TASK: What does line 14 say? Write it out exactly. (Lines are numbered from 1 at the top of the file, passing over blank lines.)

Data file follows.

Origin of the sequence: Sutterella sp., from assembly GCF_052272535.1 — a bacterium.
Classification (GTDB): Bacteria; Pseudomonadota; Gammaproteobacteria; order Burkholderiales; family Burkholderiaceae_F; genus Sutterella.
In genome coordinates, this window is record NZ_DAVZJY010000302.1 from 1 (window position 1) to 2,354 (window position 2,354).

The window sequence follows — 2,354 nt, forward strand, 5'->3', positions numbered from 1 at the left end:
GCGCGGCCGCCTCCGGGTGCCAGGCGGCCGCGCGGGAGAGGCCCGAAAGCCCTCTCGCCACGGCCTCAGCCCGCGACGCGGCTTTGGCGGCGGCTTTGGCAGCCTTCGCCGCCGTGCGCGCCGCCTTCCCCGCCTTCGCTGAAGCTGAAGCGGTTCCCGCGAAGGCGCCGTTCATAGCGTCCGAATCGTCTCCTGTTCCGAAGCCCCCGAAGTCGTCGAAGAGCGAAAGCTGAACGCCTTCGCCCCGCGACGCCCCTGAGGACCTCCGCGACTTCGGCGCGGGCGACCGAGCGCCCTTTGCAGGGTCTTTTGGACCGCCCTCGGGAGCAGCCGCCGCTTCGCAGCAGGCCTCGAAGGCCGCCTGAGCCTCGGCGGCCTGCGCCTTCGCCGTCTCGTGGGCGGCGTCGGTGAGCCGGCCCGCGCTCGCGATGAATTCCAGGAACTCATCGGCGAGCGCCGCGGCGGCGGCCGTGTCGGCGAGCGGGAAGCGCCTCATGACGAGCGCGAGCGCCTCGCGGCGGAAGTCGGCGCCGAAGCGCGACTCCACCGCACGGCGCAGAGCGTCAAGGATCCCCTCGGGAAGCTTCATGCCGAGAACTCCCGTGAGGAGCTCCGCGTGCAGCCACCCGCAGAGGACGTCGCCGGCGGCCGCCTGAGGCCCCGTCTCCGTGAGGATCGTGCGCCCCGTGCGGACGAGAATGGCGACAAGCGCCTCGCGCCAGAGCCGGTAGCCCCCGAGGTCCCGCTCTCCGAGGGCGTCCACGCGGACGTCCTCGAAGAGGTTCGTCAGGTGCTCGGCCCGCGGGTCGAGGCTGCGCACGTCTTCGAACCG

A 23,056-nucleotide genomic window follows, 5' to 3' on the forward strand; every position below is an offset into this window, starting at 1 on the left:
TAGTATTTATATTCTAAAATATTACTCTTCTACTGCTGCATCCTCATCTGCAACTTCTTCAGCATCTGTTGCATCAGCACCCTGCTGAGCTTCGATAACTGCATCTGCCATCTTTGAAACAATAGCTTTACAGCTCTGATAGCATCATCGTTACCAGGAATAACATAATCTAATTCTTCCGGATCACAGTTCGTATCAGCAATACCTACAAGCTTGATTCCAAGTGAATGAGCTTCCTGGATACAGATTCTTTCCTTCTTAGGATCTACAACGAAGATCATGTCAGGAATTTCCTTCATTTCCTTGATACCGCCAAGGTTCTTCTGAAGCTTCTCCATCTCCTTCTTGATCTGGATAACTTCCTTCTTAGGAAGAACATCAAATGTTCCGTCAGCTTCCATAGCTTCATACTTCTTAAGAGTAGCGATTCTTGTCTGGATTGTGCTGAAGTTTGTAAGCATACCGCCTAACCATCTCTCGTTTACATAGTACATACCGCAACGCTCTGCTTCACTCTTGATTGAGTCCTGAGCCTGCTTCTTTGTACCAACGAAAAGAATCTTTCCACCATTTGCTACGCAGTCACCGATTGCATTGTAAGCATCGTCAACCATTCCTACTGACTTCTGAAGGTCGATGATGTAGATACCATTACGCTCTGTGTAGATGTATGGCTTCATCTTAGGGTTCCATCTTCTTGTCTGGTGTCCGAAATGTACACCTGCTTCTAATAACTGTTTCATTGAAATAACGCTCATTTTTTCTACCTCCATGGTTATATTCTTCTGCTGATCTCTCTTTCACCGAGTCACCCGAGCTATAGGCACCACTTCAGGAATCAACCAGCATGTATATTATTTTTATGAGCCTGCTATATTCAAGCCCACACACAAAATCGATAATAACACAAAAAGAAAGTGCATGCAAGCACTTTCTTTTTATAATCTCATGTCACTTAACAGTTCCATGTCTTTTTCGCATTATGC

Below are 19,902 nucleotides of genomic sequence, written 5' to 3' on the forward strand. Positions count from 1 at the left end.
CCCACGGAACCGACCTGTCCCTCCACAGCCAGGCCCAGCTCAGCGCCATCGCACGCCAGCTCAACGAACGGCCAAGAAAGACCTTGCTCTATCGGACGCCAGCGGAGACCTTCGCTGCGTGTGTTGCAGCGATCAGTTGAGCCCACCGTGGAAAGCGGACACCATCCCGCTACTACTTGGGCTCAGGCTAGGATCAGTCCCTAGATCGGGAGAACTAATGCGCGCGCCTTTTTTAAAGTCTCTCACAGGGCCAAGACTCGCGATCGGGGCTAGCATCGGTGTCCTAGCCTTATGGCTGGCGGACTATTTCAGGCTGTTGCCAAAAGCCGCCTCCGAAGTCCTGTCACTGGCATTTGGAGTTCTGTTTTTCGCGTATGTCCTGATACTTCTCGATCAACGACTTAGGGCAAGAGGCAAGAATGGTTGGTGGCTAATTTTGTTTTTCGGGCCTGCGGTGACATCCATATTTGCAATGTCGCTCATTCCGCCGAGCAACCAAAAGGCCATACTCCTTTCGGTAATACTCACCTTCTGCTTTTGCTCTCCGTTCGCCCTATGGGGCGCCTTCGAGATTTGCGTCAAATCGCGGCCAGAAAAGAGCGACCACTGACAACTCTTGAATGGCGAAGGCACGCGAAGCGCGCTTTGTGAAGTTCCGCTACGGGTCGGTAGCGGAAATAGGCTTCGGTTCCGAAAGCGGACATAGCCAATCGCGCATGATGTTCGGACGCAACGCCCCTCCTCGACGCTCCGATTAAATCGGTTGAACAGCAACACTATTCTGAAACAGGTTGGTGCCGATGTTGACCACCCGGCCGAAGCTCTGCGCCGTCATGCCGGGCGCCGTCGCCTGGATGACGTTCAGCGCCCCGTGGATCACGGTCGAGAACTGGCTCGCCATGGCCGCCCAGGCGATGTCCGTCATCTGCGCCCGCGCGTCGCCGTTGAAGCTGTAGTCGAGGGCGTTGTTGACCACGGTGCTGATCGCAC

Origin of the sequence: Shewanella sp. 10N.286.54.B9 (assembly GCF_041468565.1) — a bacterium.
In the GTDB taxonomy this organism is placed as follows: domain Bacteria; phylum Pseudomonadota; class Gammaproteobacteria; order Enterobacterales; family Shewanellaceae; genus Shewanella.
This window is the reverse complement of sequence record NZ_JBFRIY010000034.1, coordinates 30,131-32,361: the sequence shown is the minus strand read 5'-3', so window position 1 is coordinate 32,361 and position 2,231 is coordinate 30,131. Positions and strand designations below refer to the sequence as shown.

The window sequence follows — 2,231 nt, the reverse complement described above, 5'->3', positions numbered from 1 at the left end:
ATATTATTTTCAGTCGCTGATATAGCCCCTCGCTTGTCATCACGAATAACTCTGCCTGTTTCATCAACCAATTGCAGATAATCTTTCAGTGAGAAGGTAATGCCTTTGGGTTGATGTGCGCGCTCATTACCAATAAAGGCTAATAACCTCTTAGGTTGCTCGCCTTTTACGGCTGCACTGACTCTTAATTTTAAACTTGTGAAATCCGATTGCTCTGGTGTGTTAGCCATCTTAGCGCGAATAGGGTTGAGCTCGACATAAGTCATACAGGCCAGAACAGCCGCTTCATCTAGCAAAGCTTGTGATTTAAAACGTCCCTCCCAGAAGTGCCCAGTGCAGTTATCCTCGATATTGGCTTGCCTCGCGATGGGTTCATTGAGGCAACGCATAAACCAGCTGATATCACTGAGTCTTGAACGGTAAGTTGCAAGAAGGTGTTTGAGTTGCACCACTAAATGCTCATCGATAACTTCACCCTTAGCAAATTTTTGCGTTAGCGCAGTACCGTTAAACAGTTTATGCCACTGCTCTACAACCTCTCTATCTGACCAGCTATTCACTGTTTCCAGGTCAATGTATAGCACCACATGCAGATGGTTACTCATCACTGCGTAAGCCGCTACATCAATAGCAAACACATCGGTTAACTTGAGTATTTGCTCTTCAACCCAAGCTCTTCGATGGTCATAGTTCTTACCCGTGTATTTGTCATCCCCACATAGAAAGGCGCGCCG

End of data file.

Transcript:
ATATTATTTTCAGTCGCTGATATAGCCCCTCGCTTGTCATCACGAATAACTCTGCCTGTTTCATCAACCAATTGCAGATAATCTTTCAGTGAGAAGGTAATGCCTTTGGGTTGATGTGCGCGCTCATTACCAATAAAGGCTAATAACCTCTTAGGTTGCTCGCCTTTTACGGCTGCACTGACTCTTAATTTTAAACTTGTGAAATCCGATTGCTCTGGTGTGTTAGCCATCTTAGCGCGAATAGGGTTGAGCTCGACATAAGTCATACAGGCCAGAACAGCCGCTTCATCTAGCAAAGCTTGTGATTTAAAACGTCCCTCCCAGAAGTGCCCAGTGCAGTTATCCTCGATATTGGCTTGCCTCGCGATGGGTTCATTGAGGCAACGCATAAACCAGCTGATATCACTGAGTCTTGAACGGTAAGTTGCAAGAAGGTGTTTGAGTTGCACCACTAAATGCTCATCGATAACTTCACCCTTAGCAAATTTTTGCGTTAGCGCAGTACCGTTAAACAGTTTATGCCACTGCTCTACAACCTCTCTATCTGACCAGCTATTCACTGTTTCCAGGTCAATGTATAGCACCACATGCAGATGGTTACTCATCACTGCGTAAGCCGCTACATCAATAGCAAACACATCGGTTAACTTGAGTATTTGCTCTTCAACCCAAGCTCTTCGATGGTCATAGTTCTTACCCGTGTATTTGTCATCCCCACATAGAAAGGCGCGCCG